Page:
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hsudefenseBy Carey Baker, Defensive Coordinator/Defensive Line Coach, Henderson State University


Henderson State University may be known for its offensive prowess, but they were just as dominant on defense this season. The Reddies were 4th nationally in yards per play defense (4.37), 5th nationally in yards per pass defense (5.69), and 11th nationally in yards per rush defense (2.92) at the Division II level. Defensive coordinator Carey Baker merges his four down Nickel pressures with the odd stack to develop what he calls Panther, a two-down front pressure package.

 



By Carey Baker - @BakerCarey

Defensive Coordinator/Defensive Line Coach

Henderson State University

 

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hsudefenseEditor’s Note: Carey Baker has been the defensive coordinator at Henderson State University since 2010 where the Reddies have won three conference titles and made two Division II playoff appearances.  Baker previously served as defensive coordinator at the University of Charleston (WV) and Southern Arkansas University.  He was also a graduate assistant at Southern Miss and coached safeties for Georgia Southern on its  I-AA National Championship team in 1999.

 

Introduction

It has been an exciting last few years at Henderson State University.  We have won 26 consecutive regular season games against Division II opponents, won our conference title three of the last for years and made two appearances in the Division II national playoffs.  Defensively in 2013, we were 4th nationally in yards per play defense (4.37), 5th nationally in yards per pass defense (5.69), and 11th nationally in yards per rush defense (2.92).

Back in 2007, I began experimenting with an ultra-light personnel on defense for passing situations.  We were basing out of the 4-3 and running an extensive amount of 3-3 stack on third down.  What started out as some 3-4 blitzes evolved into a two down-linemen package we call Panther.  Panther is essentially a 2-5 with a 2-Shell behind it.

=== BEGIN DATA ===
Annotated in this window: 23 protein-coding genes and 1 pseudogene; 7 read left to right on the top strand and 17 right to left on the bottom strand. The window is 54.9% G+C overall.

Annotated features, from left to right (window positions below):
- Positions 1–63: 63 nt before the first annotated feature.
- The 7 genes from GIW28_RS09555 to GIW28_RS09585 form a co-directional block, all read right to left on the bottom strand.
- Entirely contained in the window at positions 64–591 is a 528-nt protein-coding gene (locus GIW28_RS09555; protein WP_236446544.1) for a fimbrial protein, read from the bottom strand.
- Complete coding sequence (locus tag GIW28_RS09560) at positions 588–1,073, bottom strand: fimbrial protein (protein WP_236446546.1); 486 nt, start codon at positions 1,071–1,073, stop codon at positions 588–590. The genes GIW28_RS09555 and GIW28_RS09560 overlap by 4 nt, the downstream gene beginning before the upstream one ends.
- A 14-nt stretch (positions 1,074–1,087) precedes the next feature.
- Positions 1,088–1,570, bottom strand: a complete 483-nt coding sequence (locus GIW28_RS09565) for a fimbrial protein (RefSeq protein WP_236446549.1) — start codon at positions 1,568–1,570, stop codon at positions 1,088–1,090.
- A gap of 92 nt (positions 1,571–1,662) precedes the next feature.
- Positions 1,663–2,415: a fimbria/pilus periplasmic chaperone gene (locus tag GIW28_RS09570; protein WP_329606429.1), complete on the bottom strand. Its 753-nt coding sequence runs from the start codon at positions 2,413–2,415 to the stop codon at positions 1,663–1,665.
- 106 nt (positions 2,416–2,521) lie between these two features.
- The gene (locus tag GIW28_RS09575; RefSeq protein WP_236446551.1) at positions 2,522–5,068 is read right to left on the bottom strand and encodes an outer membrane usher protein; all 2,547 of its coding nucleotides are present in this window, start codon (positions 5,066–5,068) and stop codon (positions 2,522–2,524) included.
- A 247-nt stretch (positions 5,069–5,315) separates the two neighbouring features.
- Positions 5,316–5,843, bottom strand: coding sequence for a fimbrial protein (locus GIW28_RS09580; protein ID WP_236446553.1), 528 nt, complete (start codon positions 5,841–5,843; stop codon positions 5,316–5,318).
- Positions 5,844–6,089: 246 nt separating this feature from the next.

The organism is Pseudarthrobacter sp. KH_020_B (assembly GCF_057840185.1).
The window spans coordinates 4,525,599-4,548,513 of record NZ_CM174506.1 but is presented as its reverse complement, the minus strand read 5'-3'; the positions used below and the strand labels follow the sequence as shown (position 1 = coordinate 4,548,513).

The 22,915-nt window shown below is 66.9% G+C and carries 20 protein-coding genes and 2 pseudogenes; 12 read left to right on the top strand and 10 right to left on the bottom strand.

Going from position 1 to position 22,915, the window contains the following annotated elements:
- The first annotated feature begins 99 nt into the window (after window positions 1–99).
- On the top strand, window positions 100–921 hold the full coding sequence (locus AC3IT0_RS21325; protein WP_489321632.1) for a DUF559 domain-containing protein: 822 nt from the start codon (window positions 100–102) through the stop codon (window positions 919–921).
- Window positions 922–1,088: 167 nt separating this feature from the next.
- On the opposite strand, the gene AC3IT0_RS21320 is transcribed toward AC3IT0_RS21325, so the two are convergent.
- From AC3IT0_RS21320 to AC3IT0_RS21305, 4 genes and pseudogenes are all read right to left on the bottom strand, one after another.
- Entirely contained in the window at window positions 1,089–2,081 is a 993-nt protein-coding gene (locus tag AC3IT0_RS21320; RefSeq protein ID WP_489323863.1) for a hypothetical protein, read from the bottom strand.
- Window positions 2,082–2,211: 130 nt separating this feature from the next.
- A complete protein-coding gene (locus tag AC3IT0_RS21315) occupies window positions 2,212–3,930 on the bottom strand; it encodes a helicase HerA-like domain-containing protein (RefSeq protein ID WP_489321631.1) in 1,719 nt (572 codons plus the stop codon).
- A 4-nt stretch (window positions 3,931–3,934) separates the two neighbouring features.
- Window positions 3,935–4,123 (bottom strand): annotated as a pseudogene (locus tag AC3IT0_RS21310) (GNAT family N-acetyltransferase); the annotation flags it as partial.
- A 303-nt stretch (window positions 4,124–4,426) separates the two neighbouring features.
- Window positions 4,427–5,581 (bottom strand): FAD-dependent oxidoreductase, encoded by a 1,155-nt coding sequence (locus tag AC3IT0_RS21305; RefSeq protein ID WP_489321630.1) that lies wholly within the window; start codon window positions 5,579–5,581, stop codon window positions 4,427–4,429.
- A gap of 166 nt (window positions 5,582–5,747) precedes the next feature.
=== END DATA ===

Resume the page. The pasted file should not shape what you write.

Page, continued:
Personnel and Alignments

The personnel elements of Panther are two down linemen in head-up 2-techniques.  We call them Tackle and Nose.  We have two stand-up OLB’s that we call Sam and Will.  The Sam and Will are our best pass-rushing LB’s and are thinking rush first.  They will box (contain) any kind of run.  Several of our Wills have defensive end backgrounds from the 4-3 but have become Wills in our 3-4 and Panther groupings.   Our Mike linebacker is stacked over the center.  There are two hybrid LB/DB’s we call the Nickel and the Panther.  The rest of the defensive backfield is our normal two corners, strong and free safeties aligned in a 2/4 shell.

The base alignment for Panther is a 2-Man alignment.  The OLB are in two point stances as if they might rush or drop.  The Nickel and Panther cover up the #2 receivers as if in man coverage.  The sell the alignment, it is important to play 2-Man often (Diagram 1 – Base).  However, the true beauty of Panther has been the variety of pressures with the Nickel, Sam, Mike, Will, and Panther as potential rushers.

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To see cutups of how Henderson State plays Cover Two man from its Nickel personnel groupings, click on the link below:

 

Our favorite blitz out of Panther and our most statistically effective blitz overall was to bring the Sam up field and bring the Nickel underneath (Diagrams 3-5).

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To see cutups of Henderson State’s Nasty pressure, click on the link below:

 

 

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  • Details of his Willy pressure concept
  • Details of his Opp pressure concept
  • Details of his MOB pressure concept
  • Details of his Prowl pressure concept
  • Details of his D-DAY pressure concept
  • Plus game film and diagrams on all these concepts

 

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Conclusion

Panther has been a great change-up package for us.  We don’t try to run all the calls every week, but it has given offenses another alignment/personnel group to prepare for and has been a lot of for our kids.

 

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